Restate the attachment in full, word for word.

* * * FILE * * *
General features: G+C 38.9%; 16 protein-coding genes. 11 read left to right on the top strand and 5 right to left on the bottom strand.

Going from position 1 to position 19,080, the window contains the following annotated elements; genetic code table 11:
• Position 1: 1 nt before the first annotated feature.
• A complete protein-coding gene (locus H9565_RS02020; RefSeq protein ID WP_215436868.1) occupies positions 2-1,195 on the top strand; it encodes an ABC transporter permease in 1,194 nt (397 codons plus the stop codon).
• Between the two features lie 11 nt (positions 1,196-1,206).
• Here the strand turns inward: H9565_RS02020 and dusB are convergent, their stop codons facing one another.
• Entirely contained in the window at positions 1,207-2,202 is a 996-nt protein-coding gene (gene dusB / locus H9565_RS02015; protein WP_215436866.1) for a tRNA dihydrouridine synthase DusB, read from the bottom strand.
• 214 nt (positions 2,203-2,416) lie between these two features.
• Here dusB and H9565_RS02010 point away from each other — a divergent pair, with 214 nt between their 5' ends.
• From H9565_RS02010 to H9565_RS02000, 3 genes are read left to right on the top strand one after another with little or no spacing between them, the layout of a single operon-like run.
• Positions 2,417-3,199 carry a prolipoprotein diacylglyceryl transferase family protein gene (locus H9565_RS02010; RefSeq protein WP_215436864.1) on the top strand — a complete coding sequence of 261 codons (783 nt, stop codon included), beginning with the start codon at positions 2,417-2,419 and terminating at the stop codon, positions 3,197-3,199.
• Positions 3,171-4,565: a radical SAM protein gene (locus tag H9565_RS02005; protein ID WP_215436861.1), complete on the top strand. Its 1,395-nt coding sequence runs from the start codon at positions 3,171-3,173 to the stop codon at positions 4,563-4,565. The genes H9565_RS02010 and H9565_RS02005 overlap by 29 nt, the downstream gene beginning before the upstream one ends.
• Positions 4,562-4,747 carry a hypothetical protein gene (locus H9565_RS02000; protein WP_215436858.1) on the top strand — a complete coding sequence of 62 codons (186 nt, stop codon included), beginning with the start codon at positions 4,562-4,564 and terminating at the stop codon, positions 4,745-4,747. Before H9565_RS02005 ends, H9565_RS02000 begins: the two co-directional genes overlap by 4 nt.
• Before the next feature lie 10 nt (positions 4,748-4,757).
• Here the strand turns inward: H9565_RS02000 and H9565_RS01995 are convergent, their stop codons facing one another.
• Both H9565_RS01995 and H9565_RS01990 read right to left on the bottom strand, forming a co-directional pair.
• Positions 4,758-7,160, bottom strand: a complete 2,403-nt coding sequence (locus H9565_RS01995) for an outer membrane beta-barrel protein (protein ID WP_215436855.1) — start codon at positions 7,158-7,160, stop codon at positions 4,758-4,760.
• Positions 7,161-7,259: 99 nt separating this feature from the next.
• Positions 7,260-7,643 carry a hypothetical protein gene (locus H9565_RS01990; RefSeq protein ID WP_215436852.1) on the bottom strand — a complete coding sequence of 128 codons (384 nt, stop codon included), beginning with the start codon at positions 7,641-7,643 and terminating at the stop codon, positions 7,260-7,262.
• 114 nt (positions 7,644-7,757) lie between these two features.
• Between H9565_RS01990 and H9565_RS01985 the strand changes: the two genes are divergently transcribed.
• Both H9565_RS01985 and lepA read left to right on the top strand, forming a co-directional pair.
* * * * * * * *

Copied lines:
General features: G+C 38.9%; 16 protein-coding genes. 11 read left to right on the top strand and 5 right to left on the bottom strand.

Going from position 1 to position 19,080, the window contains the following annotated elements; genetic code table 11:
• Position 1: 1 nt before the first annotated feature.
• A complete protein-coding gene (locus H9565_RS02020; RefSeq protein ID WP_215436868.1) occupies positions 2-1,195 on the top strand; it encodes an ABC transporter permease in 1,194 nt (397 codons plus the stop codon).
• Between the two features lie 11 nt (positions 1,196-1,206).
• Here the strand turns inward: H9565_RS02020 and dusB are convergent, their stop codons facing one another.
• Entirely contained in the window at positions 1,207-2,202 is a 996-nt protein-coding gene (gene dusB / locus H9565_RS02015; protein WP_215436866.1) for a tRNA dihydrouridine synthase DusB, read from the bottom strand.
• 214 nt (positions 2,203-2,416) lie between these two features.
• Here dusB and H9565_RS02010 point away from each other — a divergent pair, with 214 nt between their 5' ends.
• From H9565_RS02010 to H9565_RS02000, 3 genes are read left to right on the top strand one after another with little or no spacing between them, the layout of a single operon-like run.
• Positions 2,417-3,199 carry a prolipoprotein diacylglyceryl transferase family protein gene (locus H9565_RS02010; RefSeq protein WP_215436864.1) on the top strand — a complete coding sequence of 261 codons (783 nt, stop codon included), beginning with the start codon at positions 2,417-2,419 and terminating at the stop codon, positions 3,197-3,199.
• Positions 3,171-4,565: a radical SAM protein gene (locus tag H9565_RS02005; protein ID WP_215436861.1), complete on the top strand. Its 1,395-nt coding sequence runs from the start codon at positions 3,171-3,173 to the stop codon at positions 4,563-4,565. The genes H9565_RS02010 and H9565_RS02005 overlap by 29 nt, the downstream gene beginning before the upstream one ends.
• Positions 4,562-4,747 carry a hypothetical protein gene (locus H9565_RS02000; protein WP_215436858.1) on the top strand — a complete coding sequence of 62 codons (186 nt, stop codon included), beginning with the start codon at positions 4,562-4,564 and terminating at the stop codon, positions 4,745-4,747. Before H9565_RS02005 ends, H9565_RS02000 begins: the two co-directional genes overlap by 4 nt.
• Before the next feature lie 10 nt (positions 4,748-4,757).
• Here the strand turns inward: H9565_RS02000 and H9565_RS01995 are convergent, their stop codons facing one another.
• Both H9565_RS01995 and H9565_RS01990 read right to left on the bottom strand, forming a co-directional pair.
• Positions 4,758-7,160, bottom strand: a complete 2,403-nt coding sequence (locus H9565_RS01995) for an outer membrane beta-barrel protein (protein ID WP_215436855.1) — start codon at positions 7,158-7,160, stop codon at positions 4,758-4,760.
• Positions 7,161-7,259: 99 nt separating this feature from the next.
• Positions 7,260-7,643 carry a hypothetical protein gene (locus H9565_RS01990; RefSeq protein ID WP_215436852.1) on the bottom strand — a complete coding sequence of 128 codons (384 nt, stop codon included), beginning with the start codon at positions 7,641-7,643 and terminating at the stop codon, positions 7,260-7,262.
• 114 nt (positions 7,644-7,757) lie between these two features.
• Between H9565_RS01990 and H9565_RS01985 the strand changes: the two genes are divergently transcribed.
• Both H9565_RS01985 and lepA read left to right on the top strand, forming a co-directional pair.